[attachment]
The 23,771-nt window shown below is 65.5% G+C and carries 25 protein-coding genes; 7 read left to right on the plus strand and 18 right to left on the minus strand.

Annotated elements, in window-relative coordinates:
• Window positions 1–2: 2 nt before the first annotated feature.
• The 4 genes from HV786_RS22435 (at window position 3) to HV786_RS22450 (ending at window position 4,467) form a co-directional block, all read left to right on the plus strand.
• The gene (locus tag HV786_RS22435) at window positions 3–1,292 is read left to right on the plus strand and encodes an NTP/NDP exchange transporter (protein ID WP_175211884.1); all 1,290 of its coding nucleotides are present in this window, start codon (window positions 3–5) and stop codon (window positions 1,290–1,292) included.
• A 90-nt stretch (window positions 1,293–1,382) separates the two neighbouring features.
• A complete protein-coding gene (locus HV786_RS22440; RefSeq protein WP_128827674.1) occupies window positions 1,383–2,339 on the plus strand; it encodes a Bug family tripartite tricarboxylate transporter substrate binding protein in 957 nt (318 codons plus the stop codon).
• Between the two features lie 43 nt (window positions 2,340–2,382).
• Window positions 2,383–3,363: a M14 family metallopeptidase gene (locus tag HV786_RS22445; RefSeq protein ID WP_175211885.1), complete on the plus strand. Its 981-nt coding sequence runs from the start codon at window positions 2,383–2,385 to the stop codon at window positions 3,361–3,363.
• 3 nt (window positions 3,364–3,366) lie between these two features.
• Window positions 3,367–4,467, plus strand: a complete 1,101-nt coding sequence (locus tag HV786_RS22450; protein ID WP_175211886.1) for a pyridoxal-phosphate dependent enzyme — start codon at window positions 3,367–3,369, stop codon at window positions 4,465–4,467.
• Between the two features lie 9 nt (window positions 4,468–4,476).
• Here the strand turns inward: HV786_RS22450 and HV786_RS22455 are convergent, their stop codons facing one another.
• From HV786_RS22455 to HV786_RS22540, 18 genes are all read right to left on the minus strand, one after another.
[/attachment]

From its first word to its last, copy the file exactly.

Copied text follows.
The 23,771-nt window shown below is 65.5% G+C and carries 25 protein-coding genes; 7 read left to right on the plus strand and 18 right to left on the minus strand.

Annotated elements, in window-relative coordinates:
• Window positions 1–2: 2 nt before the first annotated feature.
• The 4 genes from HV786_RS22435 (at window position 3) to HV786_RS22450 (ending at window position 4,467) form a co-directional block, all read left to right on the plus strand.
• The gene (locus tag HV786_RS22435) at window positions 3–1,292 is read left to right on the plus strand and encodes an NTP/NDP exchange transporter (protein ID WP_175211884.1); all 1,290 of its coding nucleotides are present in this window, start codon (window positions 3–5) and stop codon (window positions 1,290–1,292) included.
• A 90-nt stretch (window positions 1,293–1,382) separates the two neighbouring features.
• A complete protein-coding gene (locus HV786_RS22440; RefSeq protein WP_128827674.1) occupies window positions 1,383–2,339 on the plus strand; it encodes a Bug family tripartite tricarboxylate transporter substrate binding protein in 957 nt (318 codons plus the stop codon).
• Between the two features lie 43 nt (window positions 2,340–2,382).
• Window positions 2,383–3,363: a M14 family metallopeptidase gene (locus tag HV786_RS22445; RefSeq protein ID WP_175211885.1), complete on the plus strand. Its 981-nt coding sequence runs from the start codon at window positions 2,383–2,385 to the stop codon at window positions 3,361–3,363.
• 3 nt (window positions 3,364–3,366) lie between these two features.
• Window positions 3,367–4,467, plus strand: a complete 1,101-nt coding sequence (locus tag HV786_RS22450; protein ID WP_175211886.1) for a pyridoxal-phosphate dependent enzyme — start codon at window positions 3,367–3,369, stop codon at window positions 4,465–4,467.
• Between the two features lie 9 nt (window positions 4,468–4,476).
• Here the strand turns inward: HV786_RS22450 and HV786_RS22455 are convergent, their stop codons facing one another.
• From HV786_RS22455 to HV786_RS22540, 18 genes are all read right to left on the minus strand, one after another.